Lilly Alzheimer’s drug fails in latest study

This Tuesday, July 17, 2012, photo shows the Eli Lilly corporate headquarters in Indianapolis. (AP Photo/Michael Conroy)
This Tuesday, July 17, 2012, photo shows the Eli Lilly corporate headquarters in Indianapolis. (AP Photo/Michael Conroy)

Eli Lilly’s Alzheimer’s treatment failed in a large clinical study, ending hope that researchers had finally found a drug that can slow the fatal, mind-robbing disease.

The drug company’s shares plunged 13 percent before the opening bell Wednesday.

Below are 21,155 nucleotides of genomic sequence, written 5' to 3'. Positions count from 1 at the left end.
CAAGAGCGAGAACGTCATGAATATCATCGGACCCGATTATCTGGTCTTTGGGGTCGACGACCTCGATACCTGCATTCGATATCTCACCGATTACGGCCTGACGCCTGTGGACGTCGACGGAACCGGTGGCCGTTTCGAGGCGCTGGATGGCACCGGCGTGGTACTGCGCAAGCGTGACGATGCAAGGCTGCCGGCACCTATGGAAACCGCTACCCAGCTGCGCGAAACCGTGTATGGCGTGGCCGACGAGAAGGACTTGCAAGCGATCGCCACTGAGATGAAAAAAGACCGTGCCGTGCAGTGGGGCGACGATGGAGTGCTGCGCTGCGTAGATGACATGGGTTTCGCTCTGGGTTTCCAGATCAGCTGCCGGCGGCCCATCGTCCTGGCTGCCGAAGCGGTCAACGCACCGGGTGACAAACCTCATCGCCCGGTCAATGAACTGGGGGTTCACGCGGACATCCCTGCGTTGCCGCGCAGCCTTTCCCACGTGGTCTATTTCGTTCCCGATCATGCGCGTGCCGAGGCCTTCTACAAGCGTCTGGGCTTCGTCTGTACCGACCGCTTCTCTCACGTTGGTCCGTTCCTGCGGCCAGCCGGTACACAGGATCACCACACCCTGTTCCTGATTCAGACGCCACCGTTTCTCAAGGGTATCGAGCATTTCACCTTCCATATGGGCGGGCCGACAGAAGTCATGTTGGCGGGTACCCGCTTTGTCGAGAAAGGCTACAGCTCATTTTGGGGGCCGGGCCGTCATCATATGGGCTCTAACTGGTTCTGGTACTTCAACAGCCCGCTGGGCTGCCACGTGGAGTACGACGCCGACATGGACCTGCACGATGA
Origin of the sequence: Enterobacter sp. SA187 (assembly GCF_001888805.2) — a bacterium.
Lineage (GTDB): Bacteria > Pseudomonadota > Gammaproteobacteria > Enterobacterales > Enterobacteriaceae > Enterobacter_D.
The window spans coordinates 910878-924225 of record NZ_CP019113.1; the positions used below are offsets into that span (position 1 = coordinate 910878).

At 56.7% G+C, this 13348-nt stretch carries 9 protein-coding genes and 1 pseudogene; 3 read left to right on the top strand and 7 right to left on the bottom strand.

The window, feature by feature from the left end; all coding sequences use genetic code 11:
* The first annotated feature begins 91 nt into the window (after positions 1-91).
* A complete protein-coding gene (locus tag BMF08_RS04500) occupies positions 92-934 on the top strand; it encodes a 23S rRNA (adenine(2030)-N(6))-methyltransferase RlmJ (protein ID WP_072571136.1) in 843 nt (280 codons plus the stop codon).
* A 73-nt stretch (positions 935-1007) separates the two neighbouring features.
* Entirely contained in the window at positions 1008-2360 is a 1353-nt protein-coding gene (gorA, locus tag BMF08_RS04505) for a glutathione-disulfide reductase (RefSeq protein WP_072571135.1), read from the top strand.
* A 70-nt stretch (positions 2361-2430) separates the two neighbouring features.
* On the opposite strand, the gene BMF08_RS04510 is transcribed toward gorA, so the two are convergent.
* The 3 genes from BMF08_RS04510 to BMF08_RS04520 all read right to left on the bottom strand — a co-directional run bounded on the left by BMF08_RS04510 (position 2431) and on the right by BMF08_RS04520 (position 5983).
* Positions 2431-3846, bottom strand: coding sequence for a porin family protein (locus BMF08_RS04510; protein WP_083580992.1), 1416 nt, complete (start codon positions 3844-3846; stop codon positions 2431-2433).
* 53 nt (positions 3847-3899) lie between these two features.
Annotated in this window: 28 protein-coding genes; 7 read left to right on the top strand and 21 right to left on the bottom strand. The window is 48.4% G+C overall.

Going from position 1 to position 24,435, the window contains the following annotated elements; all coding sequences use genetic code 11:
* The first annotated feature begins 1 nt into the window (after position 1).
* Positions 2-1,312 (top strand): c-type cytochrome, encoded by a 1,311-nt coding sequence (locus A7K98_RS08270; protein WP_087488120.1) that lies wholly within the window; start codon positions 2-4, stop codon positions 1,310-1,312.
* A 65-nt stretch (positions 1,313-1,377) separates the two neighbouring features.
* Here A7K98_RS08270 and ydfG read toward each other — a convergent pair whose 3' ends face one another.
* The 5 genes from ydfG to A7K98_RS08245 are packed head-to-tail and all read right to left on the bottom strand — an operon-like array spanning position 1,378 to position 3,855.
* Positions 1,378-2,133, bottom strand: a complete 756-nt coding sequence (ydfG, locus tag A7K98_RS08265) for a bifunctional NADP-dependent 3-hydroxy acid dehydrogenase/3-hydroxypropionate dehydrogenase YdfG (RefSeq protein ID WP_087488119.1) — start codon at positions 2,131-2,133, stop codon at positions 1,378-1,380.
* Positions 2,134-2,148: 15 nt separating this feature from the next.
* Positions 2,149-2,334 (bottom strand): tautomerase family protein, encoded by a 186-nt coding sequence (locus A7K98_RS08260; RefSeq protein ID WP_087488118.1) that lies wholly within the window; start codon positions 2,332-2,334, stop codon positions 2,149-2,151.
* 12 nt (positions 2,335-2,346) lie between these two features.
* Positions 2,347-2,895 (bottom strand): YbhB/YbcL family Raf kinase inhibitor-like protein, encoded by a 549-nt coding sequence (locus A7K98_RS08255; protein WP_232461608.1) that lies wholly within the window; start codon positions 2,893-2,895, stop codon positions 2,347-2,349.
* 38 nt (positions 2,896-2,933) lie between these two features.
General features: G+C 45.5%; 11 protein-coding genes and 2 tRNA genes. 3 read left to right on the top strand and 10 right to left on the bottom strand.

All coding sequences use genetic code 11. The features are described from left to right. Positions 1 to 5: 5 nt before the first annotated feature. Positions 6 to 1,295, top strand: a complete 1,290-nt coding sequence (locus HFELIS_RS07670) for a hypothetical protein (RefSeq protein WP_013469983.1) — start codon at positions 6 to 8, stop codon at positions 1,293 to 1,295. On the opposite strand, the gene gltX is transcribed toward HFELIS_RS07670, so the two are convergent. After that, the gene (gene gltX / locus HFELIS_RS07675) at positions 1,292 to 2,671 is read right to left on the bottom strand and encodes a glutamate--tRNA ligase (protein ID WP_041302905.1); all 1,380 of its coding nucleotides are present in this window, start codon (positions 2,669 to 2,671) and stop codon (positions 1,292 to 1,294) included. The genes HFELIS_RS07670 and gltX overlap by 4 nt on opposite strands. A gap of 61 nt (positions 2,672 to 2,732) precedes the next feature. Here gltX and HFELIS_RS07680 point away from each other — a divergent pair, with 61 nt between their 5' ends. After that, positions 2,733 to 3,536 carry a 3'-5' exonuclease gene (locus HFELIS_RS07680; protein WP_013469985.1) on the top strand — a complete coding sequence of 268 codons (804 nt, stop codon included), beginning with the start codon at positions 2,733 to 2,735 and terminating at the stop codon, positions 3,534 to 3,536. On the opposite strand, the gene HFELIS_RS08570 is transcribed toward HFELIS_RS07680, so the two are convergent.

The drug, solanezumab, missed the study’s main goal of significantly slowing cognitive decline in patients compared to a placebo or fake drug.

Eli Lilly and Co. had been studying the drug in patients with mild cases of the disease.

Current Alzheimer’s treatments like Aricept and Namenda only temporarily ease symptoms such as memory loss, confusion and agitation. They don’t slow, stop or reverse the mental decline that happens when the brain’s nerve cells stop functioning normally.

At least 18 other drugs are in late-stage testing, including several similar to solanezumab.